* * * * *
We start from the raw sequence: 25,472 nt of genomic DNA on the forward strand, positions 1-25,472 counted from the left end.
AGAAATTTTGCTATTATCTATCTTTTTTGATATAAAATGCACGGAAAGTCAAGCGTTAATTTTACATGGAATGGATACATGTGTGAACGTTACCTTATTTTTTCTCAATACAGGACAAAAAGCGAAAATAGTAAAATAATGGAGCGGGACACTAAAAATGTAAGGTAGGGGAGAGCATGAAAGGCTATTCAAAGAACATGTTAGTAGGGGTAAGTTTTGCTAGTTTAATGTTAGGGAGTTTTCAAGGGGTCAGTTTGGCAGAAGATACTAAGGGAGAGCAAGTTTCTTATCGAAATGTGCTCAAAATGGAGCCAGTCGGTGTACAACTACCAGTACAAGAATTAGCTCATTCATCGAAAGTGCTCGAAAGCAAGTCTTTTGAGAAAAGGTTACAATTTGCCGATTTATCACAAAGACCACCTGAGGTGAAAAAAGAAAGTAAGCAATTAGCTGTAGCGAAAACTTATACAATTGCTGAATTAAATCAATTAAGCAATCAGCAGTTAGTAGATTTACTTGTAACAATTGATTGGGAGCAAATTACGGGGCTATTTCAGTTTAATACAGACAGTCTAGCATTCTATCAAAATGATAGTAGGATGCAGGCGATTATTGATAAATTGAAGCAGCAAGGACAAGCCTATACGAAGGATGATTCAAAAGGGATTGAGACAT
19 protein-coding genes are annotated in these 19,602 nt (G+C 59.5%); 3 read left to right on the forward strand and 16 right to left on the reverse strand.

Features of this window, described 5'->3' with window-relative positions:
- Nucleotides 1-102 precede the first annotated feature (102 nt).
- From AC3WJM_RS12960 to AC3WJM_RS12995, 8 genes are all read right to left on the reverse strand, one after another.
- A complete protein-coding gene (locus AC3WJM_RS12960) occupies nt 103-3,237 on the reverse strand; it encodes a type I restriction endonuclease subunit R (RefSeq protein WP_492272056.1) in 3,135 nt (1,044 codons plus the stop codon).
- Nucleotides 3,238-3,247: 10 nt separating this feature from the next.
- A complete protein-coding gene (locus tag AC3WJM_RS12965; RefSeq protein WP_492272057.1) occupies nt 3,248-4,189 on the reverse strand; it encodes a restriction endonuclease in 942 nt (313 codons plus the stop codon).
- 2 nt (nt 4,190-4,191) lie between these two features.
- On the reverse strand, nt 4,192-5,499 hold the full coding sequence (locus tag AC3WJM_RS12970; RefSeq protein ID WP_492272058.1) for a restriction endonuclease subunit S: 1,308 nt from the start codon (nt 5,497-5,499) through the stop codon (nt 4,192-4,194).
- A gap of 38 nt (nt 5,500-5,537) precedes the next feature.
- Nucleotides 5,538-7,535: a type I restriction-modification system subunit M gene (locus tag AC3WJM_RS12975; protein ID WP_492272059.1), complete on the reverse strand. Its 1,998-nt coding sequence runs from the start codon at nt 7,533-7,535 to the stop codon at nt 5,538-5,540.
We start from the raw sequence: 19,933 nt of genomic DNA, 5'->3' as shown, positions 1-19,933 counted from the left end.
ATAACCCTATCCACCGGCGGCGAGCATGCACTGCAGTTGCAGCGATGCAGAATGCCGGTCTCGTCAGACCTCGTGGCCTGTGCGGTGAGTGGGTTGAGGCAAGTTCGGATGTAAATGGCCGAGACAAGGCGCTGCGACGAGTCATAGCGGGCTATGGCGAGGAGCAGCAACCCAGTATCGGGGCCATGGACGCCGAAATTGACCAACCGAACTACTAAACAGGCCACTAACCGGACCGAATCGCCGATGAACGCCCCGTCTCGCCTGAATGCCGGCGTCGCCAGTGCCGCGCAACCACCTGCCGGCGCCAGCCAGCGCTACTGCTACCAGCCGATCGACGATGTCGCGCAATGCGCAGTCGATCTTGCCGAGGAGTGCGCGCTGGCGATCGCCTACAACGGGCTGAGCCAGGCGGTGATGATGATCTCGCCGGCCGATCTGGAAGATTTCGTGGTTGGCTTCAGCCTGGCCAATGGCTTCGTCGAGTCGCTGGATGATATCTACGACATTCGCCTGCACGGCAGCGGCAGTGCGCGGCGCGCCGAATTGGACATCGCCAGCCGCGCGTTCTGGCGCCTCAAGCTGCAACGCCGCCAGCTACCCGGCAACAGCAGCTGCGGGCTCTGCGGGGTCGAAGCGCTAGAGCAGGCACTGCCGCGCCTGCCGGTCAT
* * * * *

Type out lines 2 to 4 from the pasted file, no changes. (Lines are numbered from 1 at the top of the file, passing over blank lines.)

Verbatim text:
AGAAATTTTGCTATTATCTATCTTTTTTGATATAAAATGCACGGAAAGTCAAGCGTTAATTTTACATGGAATGGATACATGTGTGAACGTTACCTTATTTTTTCTCAATACAGGACAAAAAGCGAAAATAGTAAAATAATGGAGCGGGACACTAAAAATGTAAGGTAGGGGAGAGCATGAAAGGCTATTCAAAGAACATGTTAGTAGGGGTAAGTTTTGCTAGTTTAATGTTAGGGAGTTTTCAAGGGGTCAGTTTGGCAGAAGATACTAAGGGAGAGCAAGTTTCTTATCGAAATGTGCTCAAAATGGAGCCAGTCGGTGTACAACTACCAGTACAAGAATTAGCTCATTCATCGAAAGTGCTCGAAAGCAAGTCTTTTGAGAAAAGGTTACAATTTGCCGATTTATCACAAAGACCACCTGAGGTGAAAAAAGAAAGTAAGCAATTAGCTGTAGCGAAAACTTATACAATTGCTGAATTAAATCAATTAAGCAATCAGCAGTTAGTAGATTTACTTGTAACAATTGATTGGGAGCAAATTACGGGGCTATTTCAGTTTAATACAGACAGTCTAGCATTCTATCAAAATGATAGTAGGATGCAGGCGATTATTGATAAATTGAAGCAGCAAGGACAAGCCTATACGAAGGATGATTCAAAAGGGATTGAGACAT
19 protein-coding genes are annotated in these 19,602 nt (G+C 59.5%); 3 read left to right on the forward strand and 16 right to left on the reverse strand.

Features of this window, described 5'->3' with window-relative positions: